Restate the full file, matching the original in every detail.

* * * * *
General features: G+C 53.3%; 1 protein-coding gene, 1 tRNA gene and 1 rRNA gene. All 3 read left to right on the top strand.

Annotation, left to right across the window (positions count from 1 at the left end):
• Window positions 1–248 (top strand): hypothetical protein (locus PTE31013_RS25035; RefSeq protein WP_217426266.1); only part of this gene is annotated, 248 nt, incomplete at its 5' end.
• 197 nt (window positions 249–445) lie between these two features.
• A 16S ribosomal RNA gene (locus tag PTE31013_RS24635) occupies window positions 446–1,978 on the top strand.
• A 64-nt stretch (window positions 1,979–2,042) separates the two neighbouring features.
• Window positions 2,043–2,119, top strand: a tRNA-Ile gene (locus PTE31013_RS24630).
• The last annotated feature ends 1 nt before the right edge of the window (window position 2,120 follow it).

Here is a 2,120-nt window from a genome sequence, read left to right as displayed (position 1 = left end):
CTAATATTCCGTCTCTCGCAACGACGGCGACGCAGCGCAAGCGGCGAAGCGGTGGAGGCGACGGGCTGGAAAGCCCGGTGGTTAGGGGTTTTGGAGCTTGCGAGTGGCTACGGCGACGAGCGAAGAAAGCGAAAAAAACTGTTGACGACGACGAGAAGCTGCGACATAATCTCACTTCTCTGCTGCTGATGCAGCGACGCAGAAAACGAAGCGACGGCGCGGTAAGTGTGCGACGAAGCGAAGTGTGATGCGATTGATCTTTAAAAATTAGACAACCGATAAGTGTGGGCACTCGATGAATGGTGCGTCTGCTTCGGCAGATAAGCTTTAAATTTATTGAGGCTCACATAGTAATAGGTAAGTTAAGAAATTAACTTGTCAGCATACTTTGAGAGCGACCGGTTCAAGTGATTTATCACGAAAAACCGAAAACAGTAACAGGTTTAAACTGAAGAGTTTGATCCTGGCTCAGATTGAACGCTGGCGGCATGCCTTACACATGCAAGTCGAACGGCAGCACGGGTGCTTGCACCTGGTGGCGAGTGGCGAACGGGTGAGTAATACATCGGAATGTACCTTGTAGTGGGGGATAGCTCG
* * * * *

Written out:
General features: G+C 53.3%; 1 protein-coding gene, 1 tRNA gene and 1 rRNA gene. All 3 read left to right on the top strand.

Annotation, left to right across the window (positions count from 1 at the left end):
• Window positions 1–248 (top strand): hypothetical protein (locus PTE31013_RS25035; RefSeq protein WP_217426266.1); only part of this gene is annotated, 248 nt, incomplete at its 5' end.
• 197 nt (window positions 249–445) lie between these two features.
• A 16S ribosomal RNA gene (locus tag PTE31013_RS24635) occupies window positions 446–1,978 on the top strand.
• A 64-nt stretch (window positions 1,979–2,042) separates the two neighbouring features.
• Window positions 2,043–2,119, top strand: a tRNA-Ile gene (locus PTE31013_RS24630).
• The last annotated feature ends 1 nt before the right edge of the window (window position 2,120 follow it).

Here is a 2,120-nt window from a genome sequence, read left to right as displayed (position 1 = left end):
CTAATATTCCGTCTCTCGCAACGACGGCGACGCAGCGCAAGCGGCGAAGCGGTGGAGGCGACGGGCTGGAAAGCCCGGTGGTTAGGGGTTTTGGAGCTTGCGAGTGGCTACGGCGACGAGCGAAGAAAGCGAAAAAAACTGTTGACGACGACGAGAAGCTGCGACATAATCTCACTTCTCTGCTGCTGATGCAGCGACGCAGAAAACGAAGCGACGGCGCGGTAAGTGTGCGACGAAGCGAAGTGTGATGCGATTGATCTTTAAAAATTAGACAACCGATAAGTGTGGGCACTCGATGAATGGTGCGTCTGCTTCGGCAGATAAGCTTTAAATTTATTGAGGCTCACATAGTAATAGGTAAGTTAAGAAATTAACTTGTCAGCATACTTTGAGAGCGACCGGTTCAAGTGATTTATCACGAAAAACCGAAAACAGTAACAGGTTTAAACTGAAGAGTTTGATCCTGGCTCAGATTGAACGCTGGCGGCATGCCTTACACATGCAAGTCGAACGGCAGCACGGGTGCTTGCACCTGGTGGCGAGTGGCGAACGGGTGAGTAATACATCGGAATGTACCTTGTAGTGGGGGATAGCTCG